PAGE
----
For the past twenty years, Bill Morrison has been mining film archives, resurrecting decaying nitrate that would otherwise have been discarded and then editing it into new narratives.
Released in 2002, Decasia helped Morrison reach a wide audience. Tied to a hypnotic score by Michael Gordon, the 67-minute feature explores many levels and meanings of decay, from the physical aspects of nitrate decomposition to the ruminations on nostalgia and memory.
Decasia started out as a commission by the Europaischer Musikmonat for a symphony by composer Michael Gordon, a co-founder of Bang On A Can. Along with artistic director Bob McGrath and visual designer Laurie Olinder, Morrison was a member of Ridge Theatre, which had been staging Bang On A Can operas. The three were commissioned to create a visual component to Gordon’s score.
Morrison found the footage that makes up Decasia in various archives, among them The George Eastman House in Rochester, The Library of Congress, The Museum of Modern Art, and the University of South Carolina Newsfilm Library. Too deteriorated to restore, the nitrate was ready to be junked.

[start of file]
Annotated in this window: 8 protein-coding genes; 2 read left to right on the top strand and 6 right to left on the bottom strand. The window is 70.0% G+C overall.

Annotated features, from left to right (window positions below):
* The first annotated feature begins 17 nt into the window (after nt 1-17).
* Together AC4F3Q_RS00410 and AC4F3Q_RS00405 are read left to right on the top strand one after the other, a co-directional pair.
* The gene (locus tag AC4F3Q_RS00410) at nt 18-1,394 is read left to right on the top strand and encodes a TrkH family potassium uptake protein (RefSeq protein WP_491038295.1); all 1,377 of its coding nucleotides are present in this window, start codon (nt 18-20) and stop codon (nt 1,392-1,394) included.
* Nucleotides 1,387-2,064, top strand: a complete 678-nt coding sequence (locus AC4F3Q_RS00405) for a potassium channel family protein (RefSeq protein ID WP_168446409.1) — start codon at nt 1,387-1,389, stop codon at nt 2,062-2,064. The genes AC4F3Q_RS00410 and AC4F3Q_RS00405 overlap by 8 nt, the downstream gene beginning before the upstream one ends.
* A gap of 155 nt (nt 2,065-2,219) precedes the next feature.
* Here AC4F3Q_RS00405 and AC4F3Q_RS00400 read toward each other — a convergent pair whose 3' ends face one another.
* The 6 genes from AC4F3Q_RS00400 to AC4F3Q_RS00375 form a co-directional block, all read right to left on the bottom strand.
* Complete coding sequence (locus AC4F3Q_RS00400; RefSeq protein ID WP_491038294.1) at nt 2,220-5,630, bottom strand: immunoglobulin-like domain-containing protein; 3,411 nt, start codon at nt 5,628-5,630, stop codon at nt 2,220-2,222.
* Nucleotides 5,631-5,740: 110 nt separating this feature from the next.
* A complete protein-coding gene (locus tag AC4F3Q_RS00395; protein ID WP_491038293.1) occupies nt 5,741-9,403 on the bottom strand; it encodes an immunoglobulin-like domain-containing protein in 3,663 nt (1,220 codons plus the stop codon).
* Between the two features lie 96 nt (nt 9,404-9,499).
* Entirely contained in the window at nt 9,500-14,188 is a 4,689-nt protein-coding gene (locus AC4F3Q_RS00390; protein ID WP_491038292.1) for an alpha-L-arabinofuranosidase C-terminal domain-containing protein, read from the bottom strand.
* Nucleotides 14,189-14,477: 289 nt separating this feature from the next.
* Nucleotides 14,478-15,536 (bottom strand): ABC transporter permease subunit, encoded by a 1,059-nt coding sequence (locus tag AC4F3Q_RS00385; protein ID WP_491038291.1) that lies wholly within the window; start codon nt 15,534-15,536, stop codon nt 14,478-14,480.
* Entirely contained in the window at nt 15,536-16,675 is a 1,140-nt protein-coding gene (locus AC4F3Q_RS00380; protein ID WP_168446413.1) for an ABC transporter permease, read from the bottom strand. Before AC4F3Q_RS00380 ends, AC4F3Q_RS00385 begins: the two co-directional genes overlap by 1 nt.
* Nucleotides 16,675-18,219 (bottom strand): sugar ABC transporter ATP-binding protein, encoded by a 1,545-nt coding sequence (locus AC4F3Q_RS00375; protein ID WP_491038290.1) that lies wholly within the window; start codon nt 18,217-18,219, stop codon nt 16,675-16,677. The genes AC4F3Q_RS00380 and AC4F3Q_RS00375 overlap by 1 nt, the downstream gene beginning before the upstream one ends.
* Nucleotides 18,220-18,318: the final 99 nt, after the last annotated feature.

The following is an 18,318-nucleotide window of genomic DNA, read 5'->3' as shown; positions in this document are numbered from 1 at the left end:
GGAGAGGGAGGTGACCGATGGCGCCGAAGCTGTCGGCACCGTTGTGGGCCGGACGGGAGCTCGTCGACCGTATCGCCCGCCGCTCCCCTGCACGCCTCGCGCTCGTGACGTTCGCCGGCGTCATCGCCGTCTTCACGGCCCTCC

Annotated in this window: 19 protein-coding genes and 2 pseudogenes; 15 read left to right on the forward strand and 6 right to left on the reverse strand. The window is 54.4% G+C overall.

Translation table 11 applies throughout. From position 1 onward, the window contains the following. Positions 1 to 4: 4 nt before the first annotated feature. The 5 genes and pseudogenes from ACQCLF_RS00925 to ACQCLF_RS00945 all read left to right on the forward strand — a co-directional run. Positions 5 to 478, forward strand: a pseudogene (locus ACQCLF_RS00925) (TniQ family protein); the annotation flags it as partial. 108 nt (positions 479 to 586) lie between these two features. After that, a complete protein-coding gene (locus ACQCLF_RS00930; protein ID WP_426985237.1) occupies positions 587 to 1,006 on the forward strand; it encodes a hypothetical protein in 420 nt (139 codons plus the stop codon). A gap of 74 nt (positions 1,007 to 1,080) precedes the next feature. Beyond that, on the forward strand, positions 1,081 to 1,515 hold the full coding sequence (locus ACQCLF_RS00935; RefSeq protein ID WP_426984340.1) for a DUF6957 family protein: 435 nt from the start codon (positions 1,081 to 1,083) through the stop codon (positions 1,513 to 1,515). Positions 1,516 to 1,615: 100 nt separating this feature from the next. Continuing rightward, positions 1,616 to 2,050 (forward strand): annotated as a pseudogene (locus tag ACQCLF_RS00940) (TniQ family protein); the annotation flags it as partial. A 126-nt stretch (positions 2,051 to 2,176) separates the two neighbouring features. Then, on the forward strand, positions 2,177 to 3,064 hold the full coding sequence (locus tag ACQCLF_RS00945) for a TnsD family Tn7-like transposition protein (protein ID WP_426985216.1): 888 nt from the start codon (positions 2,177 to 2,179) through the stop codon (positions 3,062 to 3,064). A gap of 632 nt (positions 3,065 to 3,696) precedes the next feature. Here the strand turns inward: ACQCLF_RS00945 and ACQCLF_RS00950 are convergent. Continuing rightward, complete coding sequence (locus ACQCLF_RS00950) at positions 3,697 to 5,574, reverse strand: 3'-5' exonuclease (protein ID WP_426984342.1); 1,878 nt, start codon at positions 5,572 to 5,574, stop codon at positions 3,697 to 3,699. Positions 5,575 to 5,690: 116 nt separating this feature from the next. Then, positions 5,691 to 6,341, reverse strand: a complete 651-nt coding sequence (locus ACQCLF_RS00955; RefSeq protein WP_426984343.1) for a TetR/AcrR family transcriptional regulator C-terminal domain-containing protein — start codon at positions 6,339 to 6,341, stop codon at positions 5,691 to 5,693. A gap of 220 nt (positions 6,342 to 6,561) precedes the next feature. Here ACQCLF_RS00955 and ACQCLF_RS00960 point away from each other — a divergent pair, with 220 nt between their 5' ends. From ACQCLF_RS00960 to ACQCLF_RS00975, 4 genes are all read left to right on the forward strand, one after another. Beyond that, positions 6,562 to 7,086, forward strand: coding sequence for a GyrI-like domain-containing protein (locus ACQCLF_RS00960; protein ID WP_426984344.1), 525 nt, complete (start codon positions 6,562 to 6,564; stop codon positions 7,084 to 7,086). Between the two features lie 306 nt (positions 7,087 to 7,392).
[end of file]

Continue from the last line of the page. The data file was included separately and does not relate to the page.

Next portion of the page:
For Morrison, rescuing the films from the scrap heap, turning them from hazardous waste back into art, was one of the redeeming factors of Decasia. “Somehow they’ve managed to be viewed in the 21st century, whereas almost everything else from the silent era is lost,” he said in an interview.
The original films included dramas like Truthful Tulliver, a 1917 Kay-Bee Western starring William S. Hart, and A Tokio Siren, a 1920 melodrama from Universal. Morrison also used nonfiction pieces like Ritchie Trains and Egyptian Dancers, both Fox Movietone newsreels.
The clips show a full range of nitrate damage. Improperly stored, nitrate film can buckle, warp, shrink and tear. The emulsion—a layer containing the photographic image—can pull away from its backing. It can oxidize into spots, blotches, blobs. It can reverse positive and negative images, an effect something like solarization.
And because each frame deteriorates at a different rate, the effects of the decay change as the film is projected. It can pulse, weave or throb. If a reel was damaged in a specific area—by being stored upright on a shelf, for example—the resulting effects could take on their own rhythms, just like a scratch on a phonograph record adds a new beat to the music when it is played.